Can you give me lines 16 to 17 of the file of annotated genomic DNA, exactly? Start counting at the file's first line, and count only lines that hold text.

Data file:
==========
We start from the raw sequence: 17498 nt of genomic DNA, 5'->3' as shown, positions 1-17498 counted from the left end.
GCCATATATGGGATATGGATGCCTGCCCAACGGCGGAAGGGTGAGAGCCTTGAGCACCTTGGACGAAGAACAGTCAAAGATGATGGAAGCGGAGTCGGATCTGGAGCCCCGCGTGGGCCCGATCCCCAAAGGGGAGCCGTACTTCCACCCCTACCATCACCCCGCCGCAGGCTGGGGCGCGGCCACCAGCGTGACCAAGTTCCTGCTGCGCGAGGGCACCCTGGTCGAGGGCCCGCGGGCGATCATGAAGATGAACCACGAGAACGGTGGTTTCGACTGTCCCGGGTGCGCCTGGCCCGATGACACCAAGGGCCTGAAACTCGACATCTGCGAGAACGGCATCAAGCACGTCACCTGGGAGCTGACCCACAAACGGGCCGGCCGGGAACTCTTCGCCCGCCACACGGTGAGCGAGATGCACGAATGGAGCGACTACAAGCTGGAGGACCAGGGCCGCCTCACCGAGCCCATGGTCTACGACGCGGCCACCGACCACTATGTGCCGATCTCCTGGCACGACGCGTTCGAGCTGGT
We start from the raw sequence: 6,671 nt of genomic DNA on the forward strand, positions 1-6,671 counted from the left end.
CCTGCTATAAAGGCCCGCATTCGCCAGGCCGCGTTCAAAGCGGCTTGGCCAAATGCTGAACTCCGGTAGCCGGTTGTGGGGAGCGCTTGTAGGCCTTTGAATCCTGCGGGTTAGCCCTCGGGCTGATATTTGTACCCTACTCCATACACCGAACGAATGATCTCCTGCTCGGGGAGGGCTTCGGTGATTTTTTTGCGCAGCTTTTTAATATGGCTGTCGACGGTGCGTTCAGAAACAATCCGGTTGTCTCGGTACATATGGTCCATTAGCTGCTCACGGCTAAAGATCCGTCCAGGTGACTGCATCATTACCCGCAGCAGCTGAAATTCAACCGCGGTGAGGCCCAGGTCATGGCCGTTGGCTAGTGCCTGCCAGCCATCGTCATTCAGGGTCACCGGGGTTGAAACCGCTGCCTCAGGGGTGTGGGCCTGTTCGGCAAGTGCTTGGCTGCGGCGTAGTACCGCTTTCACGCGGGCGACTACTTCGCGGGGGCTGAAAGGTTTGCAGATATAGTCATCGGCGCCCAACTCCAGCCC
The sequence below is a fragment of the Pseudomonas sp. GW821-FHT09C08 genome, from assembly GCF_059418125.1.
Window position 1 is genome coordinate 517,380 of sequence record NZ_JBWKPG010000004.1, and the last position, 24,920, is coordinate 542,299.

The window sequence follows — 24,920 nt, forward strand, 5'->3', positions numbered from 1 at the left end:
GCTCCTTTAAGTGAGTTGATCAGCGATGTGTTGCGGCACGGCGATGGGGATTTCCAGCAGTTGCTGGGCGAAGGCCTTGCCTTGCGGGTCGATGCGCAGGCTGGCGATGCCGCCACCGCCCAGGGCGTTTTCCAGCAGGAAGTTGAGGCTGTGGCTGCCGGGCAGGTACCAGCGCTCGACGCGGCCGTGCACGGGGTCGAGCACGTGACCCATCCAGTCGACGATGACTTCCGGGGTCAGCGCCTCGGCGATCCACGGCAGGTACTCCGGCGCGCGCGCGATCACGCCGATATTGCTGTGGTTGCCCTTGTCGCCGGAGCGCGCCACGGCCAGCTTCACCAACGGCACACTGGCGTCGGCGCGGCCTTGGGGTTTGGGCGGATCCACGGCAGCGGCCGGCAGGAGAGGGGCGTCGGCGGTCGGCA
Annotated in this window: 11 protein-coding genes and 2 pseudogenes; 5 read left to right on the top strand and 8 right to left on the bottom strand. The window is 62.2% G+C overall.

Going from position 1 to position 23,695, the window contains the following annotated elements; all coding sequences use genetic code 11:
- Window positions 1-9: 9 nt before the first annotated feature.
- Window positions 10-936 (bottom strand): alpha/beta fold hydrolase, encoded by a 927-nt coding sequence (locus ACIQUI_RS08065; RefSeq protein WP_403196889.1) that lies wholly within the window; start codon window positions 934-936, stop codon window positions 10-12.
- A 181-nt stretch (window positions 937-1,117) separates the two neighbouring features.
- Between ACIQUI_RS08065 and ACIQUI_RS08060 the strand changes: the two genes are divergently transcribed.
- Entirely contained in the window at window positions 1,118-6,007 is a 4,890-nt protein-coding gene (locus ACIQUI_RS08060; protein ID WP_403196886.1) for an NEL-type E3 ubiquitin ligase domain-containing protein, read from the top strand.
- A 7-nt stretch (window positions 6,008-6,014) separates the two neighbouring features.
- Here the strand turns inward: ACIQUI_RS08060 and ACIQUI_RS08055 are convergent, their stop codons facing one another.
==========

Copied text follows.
- A 7-nt stretch (window positions 6,008-6,014) separates the two neighbouring features.
- Here the strand turns inward: ACIQUI_RS08060 and ACIQUI_RS08055 are convergent, their stop codons facing one another.